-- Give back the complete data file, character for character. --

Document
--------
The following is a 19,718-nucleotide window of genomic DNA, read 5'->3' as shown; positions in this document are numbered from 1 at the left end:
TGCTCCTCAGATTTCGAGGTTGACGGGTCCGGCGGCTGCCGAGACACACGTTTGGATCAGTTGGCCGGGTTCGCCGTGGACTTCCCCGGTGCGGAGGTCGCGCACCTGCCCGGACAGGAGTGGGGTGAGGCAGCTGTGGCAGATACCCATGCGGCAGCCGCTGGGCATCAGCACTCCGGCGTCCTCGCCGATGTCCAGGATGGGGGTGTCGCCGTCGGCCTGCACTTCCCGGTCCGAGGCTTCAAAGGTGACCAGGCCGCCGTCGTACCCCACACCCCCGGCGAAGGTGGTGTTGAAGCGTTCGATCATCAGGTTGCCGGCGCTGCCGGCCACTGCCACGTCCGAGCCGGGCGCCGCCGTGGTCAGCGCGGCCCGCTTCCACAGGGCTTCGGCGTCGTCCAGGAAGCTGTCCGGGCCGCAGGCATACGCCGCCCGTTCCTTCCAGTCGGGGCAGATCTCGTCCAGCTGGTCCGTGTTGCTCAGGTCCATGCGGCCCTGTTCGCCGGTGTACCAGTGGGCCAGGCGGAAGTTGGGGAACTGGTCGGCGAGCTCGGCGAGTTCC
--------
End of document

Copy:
The following is a 19,718-nucleotide window of genomic DNA, read 5'->3' as shown; positions in this document are numbered from 1 at the left end:
TGCTCCTCAGATTTCGAGGTTGACGGGTCCGGCGGCTGCCGAGACACACGTTTGGATCAGTTGGCCGGGTTCGCCGTGGACTTCCCCGGTGCGGAGGTCGCGCACCTGCCCGGACAGGAGTGGGGTGAGGCAGCTGTGGCAGATACCCATGCGGCAGCCGCTGGGCATCAGCACTCCGGCGTCCTCGCCGATGTCCAGGATGGGGGTGTCGCCGTCGGCCTGCACTTCCCGGTCCGAGGCTTCAAAGGTGACCAGGCCGCCGTCGTACCCCACACCCCCGGCGAAGGTGGTGTTGAAGCGTTCGATCATCAGGTTGCCGGCGCTGCCGGCCACTGCCACGTCCGAGCCGGGCGCCGCCGTGGTCAGCGCGGCCCGCTTCCACAGGGCTTCGGCGTCGTCCAGGAAGCTGTCCGGGCCGCAGGCATACGCCGCCCGTTCCTTCCAGTCGGGGCAGATCTCGTCCAGCTGGTCCGTGTTGCTCAGGTCCATGCGGCCCTGTTCGCCGGTGTACCAGTGGGCCAGGCGGAAGTTGGGGAACTGGTCGGCGAGCTCGGCGAGTTCC